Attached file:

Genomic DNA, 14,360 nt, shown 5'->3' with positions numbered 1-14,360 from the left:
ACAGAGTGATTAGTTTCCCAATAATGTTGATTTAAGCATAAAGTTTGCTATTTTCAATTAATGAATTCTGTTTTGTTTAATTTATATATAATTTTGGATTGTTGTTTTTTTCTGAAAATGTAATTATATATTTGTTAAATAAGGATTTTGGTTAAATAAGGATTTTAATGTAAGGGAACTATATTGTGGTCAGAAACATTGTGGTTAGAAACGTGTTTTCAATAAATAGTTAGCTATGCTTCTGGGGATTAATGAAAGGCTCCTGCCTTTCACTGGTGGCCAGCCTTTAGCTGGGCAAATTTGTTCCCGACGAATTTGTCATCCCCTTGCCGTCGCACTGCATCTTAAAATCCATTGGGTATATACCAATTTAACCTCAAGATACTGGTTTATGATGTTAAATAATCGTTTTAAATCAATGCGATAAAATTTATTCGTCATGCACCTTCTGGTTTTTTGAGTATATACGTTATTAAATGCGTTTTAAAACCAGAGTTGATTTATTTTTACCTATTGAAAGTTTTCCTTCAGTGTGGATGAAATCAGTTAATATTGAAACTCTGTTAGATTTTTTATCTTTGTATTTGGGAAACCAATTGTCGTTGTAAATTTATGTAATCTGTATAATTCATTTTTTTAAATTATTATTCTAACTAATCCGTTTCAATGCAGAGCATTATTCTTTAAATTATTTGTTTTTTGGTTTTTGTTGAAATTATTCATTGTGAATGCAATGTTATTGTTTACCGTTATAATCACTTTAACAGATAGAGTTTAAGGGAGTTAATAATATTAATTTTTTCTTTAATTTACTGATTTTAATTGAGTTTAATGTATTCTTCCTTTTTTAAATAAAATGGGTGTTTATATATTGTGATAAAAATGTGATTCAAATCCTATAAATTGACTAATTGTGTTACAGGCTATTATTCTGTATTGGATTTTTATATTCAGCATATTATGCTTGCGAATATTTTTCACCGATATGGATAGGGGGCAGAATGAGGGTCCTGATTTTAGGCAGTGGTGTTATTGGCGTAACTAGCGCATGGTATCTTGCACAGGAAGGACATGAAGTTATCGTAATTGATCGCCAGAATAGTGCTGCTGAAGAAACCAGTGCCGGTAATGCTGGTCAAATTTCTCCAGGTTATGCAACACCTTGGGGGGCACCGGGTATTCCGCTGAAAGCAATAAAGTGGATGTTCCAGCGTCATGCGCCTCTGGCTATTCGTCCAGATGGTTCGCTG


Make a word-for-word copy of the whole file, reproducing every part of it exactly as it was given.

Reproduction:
Genomic DNA, 14,360 nt, shown 5'->3' with positions numbered 1-14,360 from the left:
ACAGAGTGATTAGTTTCCCAATAATGTTGATTTAAGCATAAAGTTTGCTATTTTCAATTAATGAATTCTGTTTTGTTTAATTTATATATAATTTTGGATTGTTGTTTTTTTCTGAAAATGTAATTATATATTTGTTAAATAAGGATTTTGGTTAAATAAGGATTTTAATGTAAGGGAACTATATTGTGGTCAGAAACATTGTGGTTAGAAACGTGTTTTCAATAAATAGTTAGCTATGCTTCTGGGGATTAATGAAAGGCTCCTGCCTTTCACTGGTGGCCAGCCTTTAGCTGGGCAAATTTGTTCCCGACGAATTTGTCATCCCCTTGCCGTCGCACTGCATCTTAAAATCCATTGGGTATATACCAATTTAACCTCAAGATACTGGTTTATGATGTTAAATAATCGTTTTAAATCAATGCGATAAAATTTATTCGTCATGCACCTTCTGGTTTTTTGAGTATATACGTTATTAAATGCGTTTTAAAACCAGAGTTGATTTATTTTTACCTATTGAAAGTTTTCCTTCAGTGTGGATGAAATCAGTTAATATTGAAACTCTGTTAGATTTTTTATCTTTGTATTTGGGAAACCAATTGTCGTTGTAAATTTATGTAATCTGTATAATTCATTTTTTTAAATTATTATTCTAACTAATCCGTTTCAATGCAGAGCATTATTCTTTAAATTATTTGTTTTTTGGTTTTTGTTGAAATTATTCATTGTGAATGCAATGTTATTGTTTACCGTTATAATCACTTTAACAGATAGAGTTTAAGGGAGTTAATAATATTAATTTTTTCTTTAATTTACTGATTTTAATTGAGTTTAATGTATTCTTCCTTTTTTAAATAAAATGGGTGTTTATATATTGTGATAAAAATGTGATTCAAATCCTATAAATTGACTAATTGTGTTACAGGCTATTATTCTGTATTGGATTTTTATATTCAGCATATTATGCTTGCGAATATTTTTCACCGATATGGATAGGGGGCAGAATGAGGGTCCTGATTTTAGGCAGTGGTGTTATTGGCGTAACTAGCGCATGGTATCTTGCACAGGAAGGACATGAAGTTATCGTAATTGATCGCCAGAATAGTGCTGCTGAAGAAACCAGTGCCGGTAATGCTGGTCAAATTTCTCCAGGTTATGCAACACCTTGGGGGGCACCGGGTATTCCGCTGAAAGCAATAAAGTGGATGTTCCAGCGTCATGCGCCTCTGGCTATTCGTCCAGATGGTTCGCTG